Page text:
Is It Really Depression Or This Overlooked Diagnosis?

According to Healthline, depression is a mood disorder that can cause people to experience extreme sadness or despair. If depression lasts more than 2 years, it's known as persistent depressive disorder. Sometimes, depression only occurs during specific times of the year. This type of depression is commonly known as "seasonal affective disorder," but it's now referred to as "major depressive disorder with seasonal pattern." Then, there's postpartum depression, which develops after having a baby.

Treatments for depression include antidepressants, talk therapy, electroconvulsive therapy, cognitive behavioral therapy, breathing exercises, and relaxation techniques.

Because bipolar disorder is sometimes called manic depression, the difference between the 2 disorders isn't always clear. The primary difference is that people with bipolar disorder aren't consumed by sadness. Sometimes, they're energetic and very happy. At other times, they're sad and experience severe lows. This range of emotions isn't always tied to a particular life event. There are 2 types of bipolar disorder: bipolar 1 disorder is marked by altering between extreme depression and at least 1 manic episode (extreme highs). Bipolar 2 disorder is similar, only the highs aren't as severe.

Treatments for bipolar disorder include mood stabilizers and antipsychotic drugs. Antidepressants aren't recommended, as they can make mania worse, but are sometimes recommended for bipolar disorder triggered by anxiety or post-traumatic stress disorder (PTSD).

The best foods for depression and bipolar disorder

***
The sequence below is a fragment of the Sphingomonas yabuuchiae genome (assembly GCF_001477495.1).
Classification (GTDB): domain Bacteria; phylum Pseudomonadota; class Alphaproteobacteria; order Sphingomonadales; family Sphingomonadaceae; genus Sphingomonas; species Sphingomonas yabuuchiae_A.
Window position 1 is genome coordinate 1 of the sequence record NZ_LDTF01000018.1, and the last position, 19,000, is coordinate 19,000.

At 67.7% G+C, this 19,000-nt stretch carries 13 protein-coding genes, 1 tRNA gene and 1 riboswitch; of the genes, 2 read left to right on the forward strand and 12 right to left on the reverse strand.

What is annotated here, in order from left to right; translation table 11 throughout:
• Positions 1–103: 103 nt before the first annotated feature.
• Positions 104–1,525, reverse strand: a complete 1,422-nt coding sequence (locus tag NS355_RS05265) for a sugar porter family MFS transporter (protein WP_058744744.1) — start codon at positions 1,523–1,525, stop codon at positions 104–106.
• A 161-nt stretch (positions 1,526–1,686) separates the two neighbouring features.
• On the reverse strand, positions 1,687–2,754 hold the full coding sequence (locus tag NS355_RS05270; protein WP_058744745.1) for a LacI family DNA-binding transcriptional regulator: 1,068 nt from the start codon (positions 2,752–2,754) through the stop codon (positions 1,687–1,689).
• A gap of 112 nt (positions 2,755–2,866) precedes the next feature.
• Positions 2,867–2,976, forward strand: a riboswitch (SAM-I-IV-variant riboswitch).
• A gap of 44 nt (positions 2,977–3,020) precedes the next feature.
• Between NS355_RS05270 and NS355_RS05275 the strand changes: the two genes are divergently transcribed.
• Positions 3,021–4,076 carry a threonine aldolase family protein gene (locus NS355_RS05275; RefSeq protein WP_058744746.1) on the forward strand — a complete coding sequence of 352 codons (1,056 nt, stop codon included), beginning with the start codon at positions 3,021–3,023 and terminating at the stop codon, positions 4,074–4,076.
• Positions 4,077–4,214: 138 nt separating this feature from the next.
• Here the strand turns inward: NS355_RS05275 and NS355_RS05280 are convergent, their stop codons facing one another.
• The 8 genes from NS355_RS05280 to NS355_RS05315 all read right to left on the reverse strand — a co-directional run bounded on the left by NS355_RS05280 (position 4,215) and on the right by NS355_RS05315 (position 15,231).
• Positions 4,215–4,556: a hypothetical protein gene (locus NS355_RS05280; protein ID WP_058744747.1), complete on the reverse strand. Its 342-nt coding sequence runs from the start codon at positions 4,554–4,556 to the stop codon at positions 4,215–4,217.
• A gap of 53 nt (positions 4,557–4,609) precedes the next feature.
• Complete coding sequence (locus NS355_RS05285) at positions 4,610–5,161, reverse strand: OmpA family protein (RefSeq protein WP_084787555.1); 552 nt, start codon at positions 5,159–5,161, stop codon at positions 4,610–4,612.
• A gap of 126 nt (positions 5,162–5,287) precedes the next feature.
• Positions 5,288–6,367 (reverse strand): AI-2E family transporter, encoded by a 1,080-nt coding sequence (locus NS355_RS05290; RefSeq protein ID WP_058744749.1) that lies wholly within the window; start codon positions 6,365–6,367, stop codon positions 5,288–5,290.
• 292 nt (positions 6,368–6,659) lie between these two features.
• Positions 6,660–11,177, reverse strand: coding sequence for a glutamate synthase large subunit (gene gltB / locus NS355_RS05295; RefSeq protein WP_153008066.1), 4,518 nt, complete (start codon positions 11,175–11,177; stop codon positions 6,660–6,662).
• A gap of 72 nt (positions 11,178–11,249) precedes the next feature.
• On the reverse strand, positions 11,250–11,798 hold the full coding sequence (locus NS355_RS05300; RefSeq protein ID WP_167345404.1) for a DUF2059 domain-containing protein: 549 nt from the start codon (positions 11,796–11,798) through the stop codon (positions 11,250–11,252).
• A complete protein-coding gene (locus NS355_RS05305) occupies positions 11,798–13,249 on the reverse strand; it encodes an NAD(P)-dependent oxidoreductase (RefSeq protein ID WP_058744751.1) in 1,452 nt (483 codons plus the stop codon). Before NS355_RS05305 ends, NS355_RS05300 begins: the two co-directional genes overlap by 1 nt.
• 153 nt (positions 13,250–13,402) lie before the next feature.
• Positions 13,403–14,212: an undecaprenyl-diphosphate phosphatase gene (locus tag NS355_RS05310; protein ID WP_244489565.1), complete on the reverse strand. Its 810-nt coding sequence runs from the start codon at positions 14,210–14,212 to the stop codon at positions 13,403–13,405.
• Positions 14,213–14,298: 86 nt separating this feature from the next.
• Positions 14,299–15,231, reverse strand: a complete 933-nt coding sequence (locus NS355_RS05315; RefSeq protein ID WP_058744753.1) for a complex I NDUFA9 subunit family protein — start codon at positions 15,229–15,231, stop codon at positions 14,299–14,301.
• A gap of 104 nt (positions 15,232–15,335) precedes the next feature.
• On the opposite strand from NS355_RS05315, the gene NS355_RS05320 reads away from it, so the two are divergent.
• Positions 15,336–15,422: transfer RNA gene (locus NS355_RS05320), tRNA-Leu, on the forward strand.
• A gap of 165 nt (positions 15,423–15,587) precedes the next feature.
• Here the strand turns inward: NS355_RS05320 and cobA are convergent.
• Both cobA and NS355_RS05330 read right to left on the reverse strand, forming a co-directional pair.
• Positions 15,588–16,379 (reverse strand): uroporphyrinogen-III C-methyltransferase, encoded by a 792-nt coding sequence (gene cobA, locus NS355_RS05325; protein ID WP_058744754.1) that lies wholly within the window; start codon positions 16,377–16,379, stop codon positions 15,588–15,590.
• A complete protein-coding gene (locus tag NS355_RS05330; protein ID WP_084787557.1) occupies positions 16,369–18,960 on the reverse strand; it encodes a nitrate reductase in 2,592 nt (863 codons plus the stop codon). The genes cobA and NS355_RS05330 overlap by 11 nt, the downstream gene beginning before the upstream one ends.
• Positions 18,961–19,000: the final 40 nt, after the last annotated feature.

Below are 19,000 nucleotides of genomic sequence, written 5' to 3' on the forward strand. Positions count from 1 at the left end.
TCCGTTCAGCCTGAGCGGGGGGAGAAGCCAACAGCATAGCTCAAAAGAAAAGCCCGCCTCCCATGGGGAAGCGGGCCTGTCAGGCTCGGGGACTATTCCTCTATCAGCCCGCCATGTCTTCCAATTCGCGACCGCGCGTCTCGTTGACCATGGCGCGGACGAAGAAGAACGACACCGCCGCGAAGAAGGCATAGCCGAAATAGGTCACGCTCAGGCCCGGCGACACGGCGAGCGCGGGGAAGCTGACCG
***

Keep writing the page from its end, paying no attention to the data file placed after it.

In addition to seeking therapy and medical treatments, your diet can also play a role in helping you manage depression and bipolar disorder. There isn't a diet fix, per se, that can cure depression or bipolar disorder, but being mindful of what you eat can help. For depression, WebMD recommends eating antioxidant-rich foods with beta-carotene, vitamin C, and vitamin E that cater to brain health. Broccoli, collards, sweet potatoes, blueberries, strawberries, nuts, seeds, and vegetable oils are ideal. Make sure your diet is filled with protein, reduced-fat dairy, leafy greens, and whole grains.

For bipolar disorder, WebMD says to eat fresh fruits, vegetables, legumes, whole grains, lean meats, cold-water fish, low-fat dairy, soy products, nuts, and seeds. It also suggests paying special attention to your caloric intake, as people with bipolar disorder are more likely to be overweight or obese. Taking a fish oil supplement may be beneficial as well since higher risks of cardiovascular disease and high triglycerides are common among people with bipolar disorder.